Street smart: How the pandemic could change our streets for the better

Cities across the country have opened up streets to pedestrians and cyclists during the pandemic. Here's the case for why they should stay open.

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Ethan Evans
Electric Buses For America, Associate

Author: Ethan Evans

Electric Buses For America, Associate

 

Started on staff: 2020
B.A., magna cum laude, Washington University in St. Louis

Ethan works on U.S. PIRG’s Electric Buses For America campaign to get kids off of diesel school buses and onto electric ones. Originally from the Cumberland Plateau of Tennessee, Ethan currently resides in Boston but is a forest dweller at heart. 

A few months ago, I moved to Somerville, Mass. As luck would have it, I was moving right as the COVID-19 pandemic hit the United States in full force, and the city of Somerville was in the process of closing down its economy. I was ready to hunker down with my new housemates for the foreseeable future.

We all know what’s happened since then -- more than 180,000 deaths and counting, the politicization of masks and extreme disparities between states in testing, contact tracing and the availability of personal protective equipment (PPE).

My day-to-day life changed, alongside everyone else’s. I wore a mask when I went out, limited the number of times I went to the grocery store, and began working remotely. However, amid all the terrible news, about a month into the pandemic, I noticed an unexpectedly positive change.

I first noticed it, unsurprisingly, on my phone. On Google Maps, I began to see that certain streets, including my own, were no longer white bars, but rather, dashed blue lines. After some research, I learned that the dashed lines meant that the street had been closed to through traffic to protect pedestrians, and to allow for safe social distancing. In part, this change was in response to stories of drivers speeding on otherwise empty streets, and narrow sidewalks forcing pedestrians to break social distancing guidelines. 

I went outside, and sure enough, at the end of my street, signs in the road politely directed traffic elsewhere. I had heard a little bit about the idea of ”open streets,” but I did not expect to see it so close to home.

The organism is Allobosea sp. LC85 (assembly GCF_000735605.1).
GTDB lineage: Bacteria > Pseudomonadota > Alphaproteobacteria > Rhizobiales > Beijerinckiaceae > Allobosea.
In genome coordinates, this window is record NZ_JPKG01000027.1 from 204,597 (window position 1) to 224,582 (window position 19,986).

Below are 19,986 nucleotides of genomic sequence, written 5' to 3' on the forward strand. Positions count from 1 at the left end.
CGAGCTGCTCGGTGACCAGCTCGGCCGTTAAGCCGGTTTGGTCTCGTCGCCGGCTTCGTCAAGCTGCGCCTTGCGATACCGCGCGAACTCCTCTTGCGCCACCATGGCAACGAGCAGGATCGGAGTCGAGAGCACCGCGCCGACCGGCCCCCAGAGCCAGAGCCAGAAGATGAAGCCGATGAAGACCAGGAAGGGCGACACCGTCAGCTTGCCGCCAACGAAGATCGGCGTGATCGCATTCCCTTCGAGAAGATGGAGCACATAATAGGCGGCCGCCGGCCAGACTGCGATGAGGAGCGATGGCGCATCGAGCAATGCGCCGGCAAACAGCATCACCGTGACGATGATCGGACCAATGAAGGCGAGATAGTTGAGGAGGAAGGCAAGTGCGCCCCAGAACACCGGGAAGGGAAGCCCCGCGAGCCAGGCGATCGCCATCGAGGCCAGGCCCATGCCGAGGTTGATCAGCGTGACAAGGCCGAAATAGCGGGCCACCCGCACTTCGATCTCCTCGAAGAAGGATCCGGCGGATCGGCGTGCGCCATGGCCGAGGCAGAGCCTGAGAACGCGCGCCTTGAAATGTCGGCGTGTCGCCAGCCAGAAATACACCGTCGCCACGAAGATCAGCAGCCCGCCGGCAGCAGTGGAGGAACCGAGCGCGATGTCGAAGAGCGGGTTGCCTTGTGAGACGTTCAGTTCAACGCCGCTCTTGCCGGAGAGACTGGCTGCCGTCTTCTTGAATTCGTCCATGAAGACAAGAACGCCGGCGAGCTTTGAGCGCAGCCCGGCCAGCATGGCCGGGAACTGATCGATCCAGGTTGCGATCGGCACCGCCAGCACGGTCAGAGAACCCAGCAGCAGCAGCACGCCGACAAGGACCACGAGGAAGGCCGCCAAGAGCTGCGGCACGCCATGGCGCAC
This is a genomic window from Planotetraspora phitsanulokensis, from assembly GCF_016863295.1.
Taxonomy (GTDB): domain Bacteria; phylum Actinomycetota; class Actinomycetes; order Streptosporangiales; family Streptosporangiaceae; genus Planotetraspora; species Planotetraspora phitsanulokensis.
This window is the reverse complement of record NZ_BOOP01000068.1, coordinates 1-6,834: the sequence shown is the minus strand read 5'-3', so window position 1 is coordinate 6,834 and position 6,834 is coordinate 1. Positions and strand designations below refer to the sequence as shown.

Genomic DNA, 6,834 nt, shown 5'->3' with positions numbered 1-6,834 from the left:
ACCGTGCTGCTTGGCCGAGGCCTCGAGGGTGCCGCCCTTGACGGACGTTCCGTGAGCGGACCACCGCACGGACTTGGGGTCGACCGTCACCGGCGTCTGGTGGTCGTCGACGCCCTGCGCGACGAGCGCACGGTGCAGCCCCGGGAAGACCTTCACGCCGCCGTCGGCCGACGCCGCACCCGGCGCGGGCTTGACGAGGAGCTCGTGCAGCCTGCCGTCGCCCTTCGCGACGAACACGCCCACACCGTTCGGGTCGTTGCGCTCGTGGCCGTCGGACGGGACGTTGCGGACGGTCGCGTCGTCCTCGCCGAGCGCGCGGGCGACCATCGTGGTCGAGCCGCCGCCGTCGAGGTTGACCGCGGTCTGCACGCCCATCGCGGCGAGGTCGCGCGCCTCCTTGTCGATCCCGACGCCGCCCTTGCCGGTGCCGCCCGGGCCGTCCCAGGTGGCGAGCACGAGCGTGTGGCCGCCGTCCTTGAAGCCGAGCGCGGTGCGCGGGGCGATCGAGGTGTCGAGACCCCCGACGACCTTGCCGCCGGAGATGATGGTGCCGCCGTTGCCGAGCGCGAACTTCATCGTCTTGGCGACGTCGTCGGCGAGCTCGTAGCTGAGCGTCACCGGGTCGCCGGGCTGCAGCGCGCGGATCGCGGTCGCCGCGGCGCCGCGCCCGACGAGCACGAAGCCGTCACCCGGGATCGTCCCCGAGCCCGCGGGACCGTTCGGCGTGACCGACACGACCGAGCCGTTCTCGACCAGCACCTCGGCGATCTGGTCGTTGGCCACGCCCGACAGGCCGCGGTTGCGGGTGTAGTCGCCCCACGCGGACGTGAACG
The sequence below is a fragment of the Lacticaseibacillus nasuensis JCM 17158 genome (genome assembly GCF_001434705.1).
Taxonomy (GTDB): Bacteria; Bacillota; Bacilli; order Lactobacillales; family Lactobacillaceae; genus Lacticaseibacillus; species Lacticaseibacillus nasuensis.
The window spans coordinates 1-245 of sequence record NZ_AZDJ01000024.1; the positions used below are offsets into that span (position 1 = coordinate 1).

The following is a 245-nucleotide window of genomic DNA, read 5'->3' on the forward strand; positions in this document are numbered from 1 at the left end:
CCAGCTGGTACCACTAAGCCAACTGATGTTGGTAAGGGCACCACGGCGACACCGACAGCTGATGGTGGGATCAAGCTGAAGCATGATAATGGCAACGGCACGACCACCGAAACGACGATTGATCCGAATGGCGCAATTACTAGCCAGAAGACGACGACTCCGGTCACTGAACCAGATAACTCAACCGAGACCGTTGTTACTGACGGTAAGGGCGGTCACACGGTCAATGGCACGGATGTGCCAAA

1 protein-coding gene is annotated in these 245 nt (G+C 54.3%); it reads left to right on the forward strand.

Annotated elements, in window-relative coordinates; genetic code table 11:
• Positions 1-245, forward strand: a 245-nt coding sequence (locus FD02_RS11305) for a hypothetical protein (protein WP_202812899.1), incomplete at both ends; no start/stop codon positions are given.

It was such a positive change to my life. That early in the pandemic, I was still worried about basic things, such as going outside. Once I learned that the street had been closed down to cars, I was much less hesitant to go for walks. I could stay a safe six feet away from other people on the sidewalk by moving into the road, and get some much-needed fresh air and sunshine.

This pandemic has caused so much harm -- physically, mentally and emotionally -- to so many people. Sometimes I think just to stay sane, it’s important to highlight the good things that are happening. This little change significantly improved the quality of my life during an otherwise dark period.

Pedestrian- and bike-only streets are not a new idea, nor should they be just a temporary response to a pandemic. Our streets are changing for the better, with restaurants opening up parking spaces for outdoor seating, expanded bike lanes, and of course, roads closed off to through traffic. 

The COVID-19 pandemic has shined a spotlight on our streets -- particularly ways we can make them safer and more pleasant for non-drivers. We’ll eventually have a vaccine, and life will slowly go back to normal, but I don’t want our roads to go back to the way they were before. When streets are safe for everyone, we all benefit.

Ethan Evans
Electric Buses For America, Associate

Author: Ethan Evans

Electric Buses For America, Associate

 

Started on staff: 2020
B.A., magna cum laude, Washington University in St. Louis

Ethan works on U.S. PIRG’s Electric Buses For America campaign to get kids off of diesel school buses and onto electric ones. Originally from the Cumberland Plateau of Tennessee, Ethan currently resides in Boston but is a forest dweller at heart.